As I hinted at in our previous post, nationalist unrest meant that it was NOT business as usual during our visit to Easter Island. Our first full day, we were scheduled to go on a tour with a local company based in Hanga Roa. Just as we were leaving, national park officials stopped our bus and announced that a band of angry locals had blocked the roads out of town and had taken over the national park. Continue…

The Fantasy of Easter Island

Rapa Nui, known around the world as Easter Island, is one of those fantasy destinations that most people recognize from pictures, but few people actually get a chance to visit in their lifetime. The tiny speck of land is one of the most isolated inhabited islands on the planet. Located 3,687 km west of the already isolated coast of Chile and 4,230 km east of the equally isolated island of Tahiti, this literally is the middle of nowhere. Its closest inhabited neighbor is Pitcairn Island located 1,921 km to the east… yeah, that’s isolated.

So how did this tiny chunk of land thousands of kilometers from anywhere develop one of the most monumental and mysterious civilizations in the South Pacific? It’s a riddle which has baffled outsiders since the island was first visited by the Dutch on an Easter Sunday in 1722. These early explorers discovered Continue…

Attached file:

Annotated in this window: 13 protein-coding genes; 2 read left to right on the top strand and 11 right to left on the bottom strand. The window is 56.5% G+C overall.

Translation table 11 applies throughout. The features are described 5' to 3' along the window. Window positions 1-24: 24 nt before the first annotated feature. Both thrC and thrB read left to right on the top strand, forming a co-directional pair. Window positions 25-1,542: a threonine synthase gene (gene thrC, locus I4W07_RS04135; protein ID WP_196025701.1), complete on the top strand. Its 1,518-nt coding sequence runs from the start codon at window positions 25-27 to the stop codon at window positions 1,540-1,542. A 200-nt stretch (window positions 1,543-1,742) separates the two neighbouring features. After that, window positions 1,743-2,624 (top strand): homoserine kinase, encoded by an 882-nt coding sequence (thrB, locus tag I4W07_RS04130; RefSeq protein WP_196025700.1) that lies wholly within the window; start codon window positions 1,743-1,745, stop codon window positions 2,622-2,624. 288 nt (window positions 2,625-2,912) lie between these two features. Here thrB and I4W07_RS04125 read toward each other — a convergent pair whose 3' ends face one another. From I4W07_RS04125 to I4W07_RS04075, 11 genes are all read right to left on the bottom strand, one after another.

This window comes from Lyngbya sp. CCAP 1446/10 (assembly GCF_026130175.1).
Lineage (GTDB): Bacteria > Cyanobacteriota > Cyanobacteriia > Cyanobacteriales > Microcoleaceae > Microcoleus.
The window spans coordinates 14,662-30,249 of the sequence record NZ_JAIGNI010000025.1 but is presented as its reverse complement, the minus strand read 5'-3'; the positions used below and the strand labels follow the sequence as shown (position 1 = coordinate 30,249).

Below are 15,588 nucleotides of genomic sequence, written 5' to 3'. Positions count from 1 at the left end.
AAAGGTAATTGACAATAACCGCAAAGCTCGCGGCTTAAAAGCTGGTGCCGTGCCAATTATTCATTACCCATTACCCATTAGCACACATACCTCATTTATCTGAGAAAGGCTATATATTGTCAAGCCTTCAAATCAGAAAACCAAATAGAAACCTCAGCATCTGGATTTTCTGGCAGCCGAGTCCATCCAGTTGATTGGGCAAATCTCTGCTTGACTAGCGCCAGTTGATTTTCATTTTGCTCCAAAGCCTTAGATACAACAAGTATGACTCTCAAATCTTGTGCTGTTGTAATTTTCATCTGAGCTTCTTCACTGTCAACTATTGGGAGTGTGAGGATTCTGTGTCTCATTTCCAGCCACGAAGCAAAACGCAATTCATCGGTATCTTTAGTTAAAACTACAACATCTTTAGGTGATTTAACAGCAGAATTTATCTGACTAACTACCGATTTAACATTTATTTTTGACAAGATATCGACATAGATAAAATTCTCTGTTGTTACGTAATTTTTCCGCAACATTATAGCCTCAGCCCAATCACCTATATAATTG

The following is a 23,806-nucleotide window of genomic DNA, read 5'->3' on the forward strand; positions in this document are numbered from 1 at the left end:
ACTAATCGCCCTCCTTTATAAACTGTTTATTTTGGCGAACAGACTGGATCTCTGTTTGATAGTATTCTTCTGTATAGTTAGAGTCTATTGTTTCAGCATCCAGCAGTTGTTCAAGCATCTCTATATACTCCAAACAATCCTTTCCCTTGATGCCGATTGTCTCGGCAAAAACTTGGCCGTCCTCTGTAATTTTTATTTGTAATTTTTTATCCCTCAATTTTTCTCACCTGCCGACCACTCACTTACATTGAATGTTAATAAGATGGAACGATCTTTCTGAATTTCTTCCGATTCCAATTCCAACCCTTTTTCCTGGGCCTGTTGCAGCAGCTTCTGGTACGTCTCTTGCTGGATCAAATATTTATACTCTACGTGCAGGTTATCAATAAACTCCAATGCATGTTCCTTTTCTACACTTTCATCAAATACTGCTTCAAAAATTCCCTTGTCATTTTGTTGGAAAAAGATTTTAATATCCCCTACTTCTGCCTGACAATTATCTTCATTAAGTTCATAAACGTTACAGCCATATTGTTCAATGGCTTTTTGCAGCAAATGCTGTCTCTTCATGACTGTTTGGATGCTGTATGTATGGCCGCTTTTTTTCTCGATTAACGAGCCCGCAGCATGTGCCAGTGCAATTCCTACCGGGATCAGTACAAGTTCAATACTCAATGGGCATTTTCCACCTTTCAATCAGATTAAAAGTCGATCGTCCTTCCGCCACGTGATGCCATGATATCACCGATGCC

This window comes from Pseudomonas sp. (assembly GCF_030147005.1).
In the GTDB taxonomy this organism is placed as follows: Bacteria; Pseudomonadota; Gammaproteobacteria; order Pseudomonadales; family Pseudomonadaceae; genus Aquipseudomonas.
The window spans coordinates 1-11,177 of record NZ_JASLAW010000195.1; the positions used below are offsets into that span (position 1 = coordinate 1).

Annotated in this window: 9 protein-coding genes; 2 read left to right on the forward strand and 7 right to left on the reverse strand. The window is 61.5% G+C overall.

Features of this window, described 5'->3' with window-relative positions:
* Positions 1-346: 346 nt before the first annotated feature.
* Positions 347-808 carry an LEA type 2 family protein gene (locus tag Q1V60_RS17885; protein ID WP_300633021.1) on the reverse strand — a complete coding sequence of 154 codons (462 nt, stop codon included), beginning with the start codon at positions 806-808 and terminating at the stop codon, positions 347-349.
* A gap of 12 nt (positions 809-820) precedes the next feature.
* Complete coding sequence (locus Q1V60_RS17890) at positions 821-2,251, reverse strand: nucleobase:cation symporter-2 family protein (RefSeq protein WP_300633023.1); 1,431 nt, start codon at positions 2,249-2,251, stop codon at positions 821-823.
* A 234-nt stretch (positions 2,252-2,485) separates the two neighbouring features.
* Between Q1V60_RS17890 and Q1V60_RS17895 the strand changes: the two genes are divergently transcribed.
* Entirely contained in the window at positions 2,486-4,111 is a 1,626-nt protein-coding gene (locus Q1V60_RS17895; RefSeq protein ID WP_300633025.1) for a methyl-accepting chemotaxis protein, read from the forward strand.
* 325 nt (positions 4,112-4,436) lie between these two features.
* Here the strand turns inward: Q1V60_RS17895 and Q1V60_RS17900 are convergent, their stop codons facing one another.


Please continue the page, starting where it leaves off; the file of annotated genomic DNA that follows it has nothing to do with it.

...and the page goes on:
Surprisingly Cool Santiago

Patio Bellavista, Santiago

Santiago de Chile… quick, name one tourist attraction that comes to mind. Nothing? We had exactly the same response. Latin America’s fastest growing city is definitely not the first entry on most travelers’ bucket lists. We certainly didn’t have any expectations when we planned a 3-day stay in Santiago to wait for our flight to Easter Island. The giant metropolis of five million was just going to be another quick stop en route to a more exotic destination. But then something happened. We suddenly discovered we really liked the city.

It’s true, there are no world-famous monuments, no Eiffel Tower, no Pyramid of the Sun, no Taj Mahal, but there’s a subtle attraction to Santiago, a laid-back and easy-going vibe that spoke to us. In some ways, it reminded us Continue…

Close Encounters

Mountian Lion in Torres del Paine National ParkPhoto by David Valdés

It was day seven of our eight-day trek through Torres del Paine National Park in southern Chile. My whole body hurt as I dragged myself slowly up the hill. We had been walking for several hours and I needed to rest. As we came over a steep ridge, I found the perfect place, a rocky ledge overlooking Lake Nordernskjöld and the green glacial valley before us. Unfortunately, two girls were sitting in our spot. Silently cursing them, I moved on while Tony suddenly stopped in his tracks.